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After Trump's Tweets, Historian Paige Glotzer Explains How Segregation Has Shaped the City of Baltimore


Baltimore has faced struggles in recent years, with a high homicide rate of more than 300 killings for four consecutive years, per the Associated Press, but historian Paige Glotzer says that Trump’s comments touch on a number of misconceptions about the city. Glotzer, a former Baltimore resident and professor at the University of Wisconsin-Madison, whose research has included looking into the effects of housing segregation, spoke to TIME about how a long history of discrimination and segregation has contributed to effects still felt today.

TIME: Given your research on the city of Baltimore, what was your initial reaction to President Trump’s tweets about the city?

GLOTZER: This is a tactic we’ve seen Trump use before, but also inaccurate in a number of ways, including one major thing, which is the misconception that areas in Baltimore that are majority-black have to have terrible conditions. It’s untrue and that flattening is really interesting, in that policy makers have done this for a long time.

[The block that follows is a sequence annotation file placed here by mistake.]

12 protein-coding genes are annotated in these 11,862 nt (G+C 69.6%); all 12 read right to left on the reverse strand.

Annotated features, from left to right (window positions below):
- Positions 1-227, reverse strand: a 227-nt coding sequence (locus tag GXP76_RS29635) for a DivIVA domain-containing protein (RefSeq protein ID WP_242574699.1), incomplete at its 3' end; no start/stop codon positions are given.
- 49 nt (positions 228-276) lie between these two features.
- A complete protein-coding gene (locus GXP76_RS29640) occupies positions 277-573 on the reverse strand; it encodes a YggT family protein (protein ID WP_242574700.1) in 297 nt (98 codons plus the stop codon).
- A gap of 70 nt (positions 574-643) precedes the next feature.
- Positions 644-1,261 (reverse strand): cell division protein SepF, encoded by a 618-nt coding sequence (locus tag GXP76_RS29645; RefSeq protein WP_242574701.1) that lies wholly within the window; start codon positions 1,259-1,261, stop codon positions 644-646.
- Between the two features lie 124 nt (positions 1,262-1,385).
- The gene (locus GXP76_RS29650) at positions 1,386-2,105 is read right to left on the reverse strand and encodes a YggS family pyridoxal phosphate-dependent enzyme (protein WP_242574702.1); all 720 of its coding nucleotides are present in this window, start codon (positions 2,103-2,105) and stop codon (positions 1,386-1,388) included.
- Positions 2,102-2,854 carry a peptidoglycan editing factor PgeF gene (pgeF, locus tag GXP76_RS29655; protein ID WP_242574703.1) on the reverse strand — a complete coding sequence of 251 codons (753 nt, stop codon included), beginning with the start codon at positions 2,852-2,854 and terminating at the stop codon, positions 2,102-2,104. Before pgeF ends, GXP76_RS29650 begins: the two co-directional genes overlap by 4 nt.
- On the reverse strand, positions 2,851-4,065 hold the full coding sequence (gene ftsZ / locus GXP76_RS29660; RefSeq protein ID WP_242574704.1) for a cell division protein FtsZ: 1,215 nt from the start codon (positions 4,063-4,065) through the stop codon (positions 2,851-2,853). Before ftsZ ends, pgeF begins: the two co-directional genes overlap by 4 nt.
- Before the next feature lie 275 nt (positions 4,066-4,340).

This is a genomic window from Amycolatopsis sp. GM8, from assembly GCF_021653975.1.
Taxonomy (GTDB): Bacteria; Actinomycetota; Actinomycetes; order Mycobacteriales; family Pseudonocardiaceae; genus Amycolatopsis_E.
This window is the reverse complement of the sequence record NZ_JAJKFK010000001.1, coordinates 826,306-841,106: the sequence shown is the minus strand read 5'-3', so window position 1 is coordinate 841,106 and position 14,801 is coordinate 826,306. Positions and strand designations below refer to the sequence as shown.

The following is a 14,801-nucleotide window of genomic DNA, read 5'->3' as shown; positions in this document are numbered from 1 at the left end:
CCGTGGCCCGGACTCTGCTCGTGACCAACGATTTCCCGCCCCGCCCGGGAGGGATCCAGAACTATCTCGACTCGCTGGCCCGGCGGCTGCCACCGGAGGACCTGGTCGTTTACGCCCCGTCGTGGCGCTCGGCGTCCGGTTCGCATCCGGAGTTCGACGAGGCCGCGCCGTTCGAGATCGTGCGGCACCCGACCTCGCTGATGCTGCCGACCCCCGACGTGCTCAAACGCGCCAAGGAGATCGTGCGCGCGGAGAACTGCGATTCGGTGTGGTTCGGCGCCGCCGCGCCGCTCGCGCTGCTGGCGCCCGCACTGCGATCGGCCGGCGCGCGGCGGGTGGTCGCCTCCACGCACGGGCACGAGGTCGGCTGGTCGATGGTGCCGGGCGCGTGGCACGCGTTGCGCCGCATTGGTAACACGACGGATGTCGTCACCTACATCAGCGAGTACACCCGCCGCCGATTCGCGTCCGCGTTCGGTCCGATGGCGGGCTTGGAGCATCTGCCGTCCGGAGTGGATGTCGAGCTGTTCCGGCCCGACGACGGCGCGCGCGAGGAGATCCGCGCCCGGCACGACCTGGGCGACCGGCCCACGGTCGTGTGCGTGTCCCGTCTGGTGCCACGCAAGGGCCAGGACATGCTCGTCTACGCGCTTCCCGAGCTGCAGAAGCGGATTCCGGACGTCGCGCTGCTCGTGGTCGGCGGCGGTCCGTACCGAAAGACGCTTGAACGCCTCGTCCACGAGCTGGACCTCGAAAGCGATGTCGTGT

What should people know about Baltimore’s history to understand the situation there today?

Going back to the 19th century, there’s a long history of Baltimore officials trying to cordon off what areas of the city black people could live in. A lot of policies grew out of that, like where roads, highways and schools were built. The split in how such services are provided has been one way where inequality has continued, where highways are a big geographic divide and performances are highly uneven in public schools. There are some areas with a higher asthma rates and fewer trees.

Housing segregation set Baltimore up to be one of the hardest hit cities in the subprime housing crisis. That was because a lot of the lending that spurred the crisis was predatory, based in long-time policies of housing segregation. That meant cities such as Baltimore had many areas that had very high foreclosure rates. Especially after the recession, the city really did lose a lot of its tax baseand people not only lost their jobs like so many others across the country, but also lost their homes. We’re still dealing with the impact on having so many people, especially African Americans, have their wealth wiped out through foreclosure and housing segregation. The response to that, especially from federal and state government, a lot of people in Baltimore have felt that’s inadequate.

Read entire article at Time